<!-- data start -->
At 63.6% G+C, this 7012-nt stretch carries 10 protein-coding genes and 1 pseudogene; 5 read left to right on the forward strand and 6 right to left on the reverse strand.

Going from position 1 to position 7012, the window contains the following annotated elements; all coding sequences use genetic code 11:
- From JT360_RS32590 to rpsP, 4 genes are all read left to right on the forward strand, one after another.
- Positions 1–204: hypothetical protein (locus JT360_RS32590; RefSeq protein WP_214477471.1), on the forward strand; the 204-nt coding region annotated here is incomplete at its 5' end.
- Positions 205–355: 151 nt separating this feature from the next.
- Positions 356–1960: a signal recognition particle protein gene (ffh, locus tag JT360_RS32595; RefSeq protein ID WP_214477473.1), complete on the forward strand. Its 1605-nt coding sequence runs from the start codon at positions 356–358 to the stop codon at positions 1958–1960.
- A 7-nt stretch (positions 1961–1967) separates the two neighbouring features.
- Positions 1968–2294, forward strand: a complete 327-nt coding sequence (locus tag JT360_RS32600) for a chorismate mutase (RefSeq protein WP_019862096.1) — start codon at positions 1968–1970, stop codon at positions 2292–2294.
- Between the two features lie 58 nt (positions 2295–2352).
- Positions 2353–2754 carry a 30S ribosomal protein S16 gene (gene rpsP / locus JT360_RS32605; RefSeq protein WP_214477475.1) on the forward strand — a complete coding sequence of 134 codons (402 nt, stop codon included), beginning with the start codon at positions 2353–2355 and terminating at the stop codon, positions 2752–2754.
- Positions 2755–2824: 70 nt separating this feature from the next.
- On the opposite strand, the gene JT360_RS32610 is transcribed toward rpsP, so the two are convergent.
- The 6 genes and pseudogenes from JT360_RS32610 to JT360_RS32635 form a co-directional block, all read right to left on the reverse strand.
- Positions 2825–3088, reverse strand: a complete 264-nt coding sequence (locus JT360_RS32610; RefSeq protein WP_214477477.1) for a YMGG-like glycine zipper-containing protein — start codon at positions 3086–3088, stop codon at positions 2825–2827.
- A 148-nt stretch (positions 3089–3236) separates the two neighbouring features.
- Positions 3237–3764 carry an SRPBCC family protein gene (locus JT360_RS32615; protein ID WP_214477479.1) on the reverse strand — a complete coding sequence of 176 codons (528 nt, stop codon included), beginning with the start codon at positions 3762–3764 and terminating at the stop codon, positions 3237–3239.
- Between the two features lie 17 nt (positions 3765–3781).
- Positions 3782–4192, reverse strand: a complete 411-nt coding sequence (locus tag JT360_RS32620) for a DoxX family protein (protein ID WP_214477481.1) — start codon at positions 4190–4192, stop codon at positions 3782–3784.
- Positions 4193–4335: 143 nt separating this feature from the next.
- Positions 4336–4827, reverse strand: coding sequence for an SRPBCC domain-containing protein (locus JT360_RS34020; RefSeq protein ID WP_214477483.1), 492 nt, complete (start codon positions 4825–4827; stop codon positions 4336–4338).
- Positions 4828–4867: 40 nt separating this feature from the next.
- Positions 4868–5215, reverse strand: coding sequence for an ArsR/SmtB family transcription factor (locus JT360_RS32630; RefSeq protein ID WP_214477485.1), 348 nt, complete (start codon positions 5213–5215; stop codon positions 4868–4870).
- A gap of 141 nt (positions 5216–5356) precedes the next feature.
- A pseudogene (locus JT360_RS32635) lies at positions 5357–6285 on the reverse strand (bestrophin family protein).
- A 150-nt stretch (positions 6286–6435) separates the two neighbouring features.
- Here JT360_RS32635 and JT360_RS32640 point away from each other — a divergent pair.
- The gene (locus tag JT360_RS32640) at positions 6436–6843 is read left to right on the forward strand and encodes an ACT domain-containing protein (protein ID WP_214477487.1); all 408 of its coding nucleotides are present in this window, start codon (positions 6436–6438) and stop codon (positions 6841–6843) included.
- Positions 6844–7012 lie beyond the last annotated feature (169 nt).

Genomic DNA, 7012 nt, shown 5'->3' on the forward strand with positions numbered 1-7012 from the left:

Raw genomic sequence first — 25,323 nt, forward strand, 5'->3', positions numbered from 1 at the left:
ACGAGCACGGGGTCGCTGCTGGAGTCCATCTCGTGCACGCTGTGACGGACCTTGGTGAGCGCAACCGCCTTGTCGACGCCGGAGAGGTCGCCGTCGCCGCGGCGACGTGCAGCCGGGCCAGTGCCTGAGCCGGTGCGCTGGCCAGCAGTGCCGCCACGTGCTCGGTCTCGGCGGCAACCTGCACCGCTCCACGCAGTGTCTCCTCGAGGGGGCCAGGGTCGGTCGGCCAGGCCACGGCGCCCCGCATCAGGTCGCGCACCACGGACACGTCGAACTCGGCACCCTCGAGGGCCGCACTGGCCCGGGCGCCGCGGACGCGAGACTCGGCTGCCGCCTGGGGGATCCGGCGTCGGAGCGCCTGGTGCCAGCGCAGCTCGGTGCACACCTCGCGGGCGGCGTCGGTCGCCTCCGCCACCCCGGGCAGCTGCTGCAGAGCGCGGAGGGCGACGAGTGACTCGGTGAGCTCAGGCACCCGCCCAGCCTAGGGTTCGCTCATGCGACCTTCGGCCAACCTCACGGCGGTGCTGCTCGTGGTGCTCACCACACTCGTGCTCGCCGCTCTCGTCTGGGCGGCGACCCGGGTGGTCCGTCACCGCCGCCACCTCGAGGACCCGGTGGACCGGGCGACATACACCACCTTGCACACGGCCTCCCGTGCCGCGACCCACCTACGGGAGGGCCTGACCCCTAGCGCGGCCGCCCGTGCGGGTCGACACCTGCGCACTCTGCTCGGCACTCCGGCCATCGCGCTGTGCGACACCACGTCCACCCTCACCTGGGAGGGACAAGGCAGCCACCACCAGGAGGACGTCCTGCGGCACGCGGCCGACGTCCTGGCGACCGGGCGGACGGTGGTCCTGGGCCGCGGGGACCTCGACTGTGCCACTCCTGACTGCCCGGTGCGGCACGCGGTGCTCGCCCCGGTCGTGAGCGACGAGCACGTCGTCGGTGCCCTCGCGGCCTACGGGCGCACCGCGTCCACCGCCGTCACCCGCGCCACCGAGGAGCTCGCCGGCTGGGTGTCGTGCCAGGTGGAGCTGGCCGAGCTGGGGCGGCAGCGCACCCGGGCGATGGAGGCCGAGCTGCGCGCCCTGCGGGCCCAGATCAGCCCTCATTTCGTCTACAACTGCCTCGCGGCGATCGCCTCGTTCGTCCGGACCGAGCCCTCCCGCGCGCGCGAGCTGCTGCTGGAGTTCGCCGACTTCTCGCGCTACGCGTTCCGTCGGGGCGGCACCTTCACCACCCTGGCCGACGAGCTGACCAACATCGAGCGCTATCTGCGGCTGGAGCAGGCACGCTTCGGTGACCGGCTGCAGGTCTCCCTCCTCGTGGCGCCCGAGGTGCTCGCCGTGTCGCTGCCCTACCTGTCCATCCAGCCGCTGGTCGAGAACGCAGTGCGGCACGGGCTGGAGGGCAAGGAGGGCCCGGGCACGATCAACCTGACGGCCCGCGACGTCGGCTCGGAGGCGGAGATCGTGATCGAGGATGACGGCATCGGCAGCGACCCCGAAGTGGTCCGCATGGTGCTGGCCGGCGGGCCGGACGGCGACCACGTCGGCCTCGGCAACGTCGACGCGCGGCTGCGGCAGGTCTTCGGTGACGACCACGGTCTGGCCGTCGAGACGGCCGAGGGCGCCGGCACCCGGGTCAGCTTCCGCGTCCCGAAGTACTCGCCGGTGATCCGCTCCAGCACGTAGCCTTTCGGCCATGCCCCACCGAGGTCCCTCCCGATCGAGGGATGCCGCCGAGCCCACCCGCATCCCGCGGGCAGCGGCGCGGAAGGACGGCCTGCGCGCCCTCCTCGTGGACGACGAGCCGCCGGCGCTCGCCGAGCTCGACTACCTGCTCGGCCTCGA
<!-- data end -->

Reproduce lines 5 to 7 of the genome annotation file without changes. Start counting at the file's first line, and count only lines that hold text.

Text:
- Positions 205–355: 151 nt separating this feature from the next.
- Positions 356–1960: a signal recognition particle protein gene (ffh, locus tag JT360_RS32595; RefSeq protein ID WP_214477473.1), complete on the forward strand. Its 1605-nt coding sequence runs from the start codon at positions 356–358 to the stop codon at positions 1958–1960.
- A 7-nt stretch (positions 1961–1967) separates the two neighbouring features.